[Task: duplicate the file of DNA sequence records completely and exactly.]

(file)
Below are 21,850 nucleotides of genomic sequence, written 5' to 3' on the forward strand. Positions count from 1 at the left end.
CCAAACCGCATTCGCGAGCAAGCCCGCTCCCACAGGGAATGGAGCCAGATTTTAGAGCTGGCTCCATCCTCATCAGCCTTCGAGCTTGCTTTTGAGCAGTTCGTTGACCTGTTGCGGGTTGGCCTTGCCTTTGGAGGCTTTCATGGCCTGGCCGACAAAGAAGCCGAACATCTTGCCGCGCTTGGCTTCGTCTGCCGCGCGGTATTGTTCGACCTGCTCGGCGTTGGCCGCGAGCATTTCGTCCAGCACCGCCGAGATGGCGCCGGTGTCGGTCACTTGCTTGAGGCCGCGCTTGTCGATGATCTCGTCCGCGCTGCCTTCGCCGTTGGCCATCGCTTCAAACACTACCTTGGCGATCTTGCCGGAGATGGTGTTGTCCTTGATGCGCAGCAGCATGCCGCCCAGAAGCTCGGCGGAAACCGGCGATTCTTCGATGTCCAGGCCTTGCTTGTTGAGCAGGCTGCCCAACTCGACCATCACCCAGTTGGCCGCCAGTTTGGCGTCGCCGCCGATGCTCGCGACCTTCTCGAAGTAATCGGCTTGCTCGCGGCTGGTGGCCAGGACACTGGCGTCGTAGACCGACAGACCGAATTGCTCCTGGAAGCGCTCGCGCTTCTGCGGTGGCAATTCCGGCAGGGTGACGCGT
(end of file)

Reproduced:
Below are 21,850 nucleotides of genomic sequence, written 5' to 3' on the forward strand. Positions count from 1 at the left end.
CCAAACCGCATTCGCGAGCAAGCCCGCTCCCACAGGGAATGGAGCCAGATTTTAGAGCTGGCTCCATCCTCATCAGCCTTCGAGCTTGCTTTTGAGCAGTTCGTTGACCTGTTGCGGGTTGGCCTTGCCTTTGGAGGCTTTCATGGCCTGGCCGACAAAGAAGCCGAACATCTTGCCGCGCTTGGCTTCGTCTGCCGCGCGGTATTGTTCGACCTGCTCGGCGTTGGCCGCGAGCATTTCGTCCAGCACCGCCGAGATGGCGCCGGTGTCGGTCACTTGCTTGAGGCCGCGCTTGTCGATGATCTCGTCCGCGCTGCCTTCGCCGTTGGCCATCGCTTCAAACACTACCTTGGCGATCTTGCCGGAGATGGTGTTGTCCTTGATGCGCAGCAGCATGCCGCCCAGAAGCTCGGCGGAAACCGGCGATTCTTCGATGTCCAGGCCTTGCTTGTTGAGCAGGCTGCCCAACTCGACCATCACCCAGTTGGCCGCCAGTTTGGCGTCGCCGCCGATGCTCGCGACCTTCTCGAAGTAATCGGCTTGCTCGCGGCTGGTGGCCAGGACACTGGCGTCGTAGACCGACAGACCGAATTGCTCCTGGAAGCGCTCGCGCTTCTGCGGTGGCAATTCCGGCAGGGTGACGCGT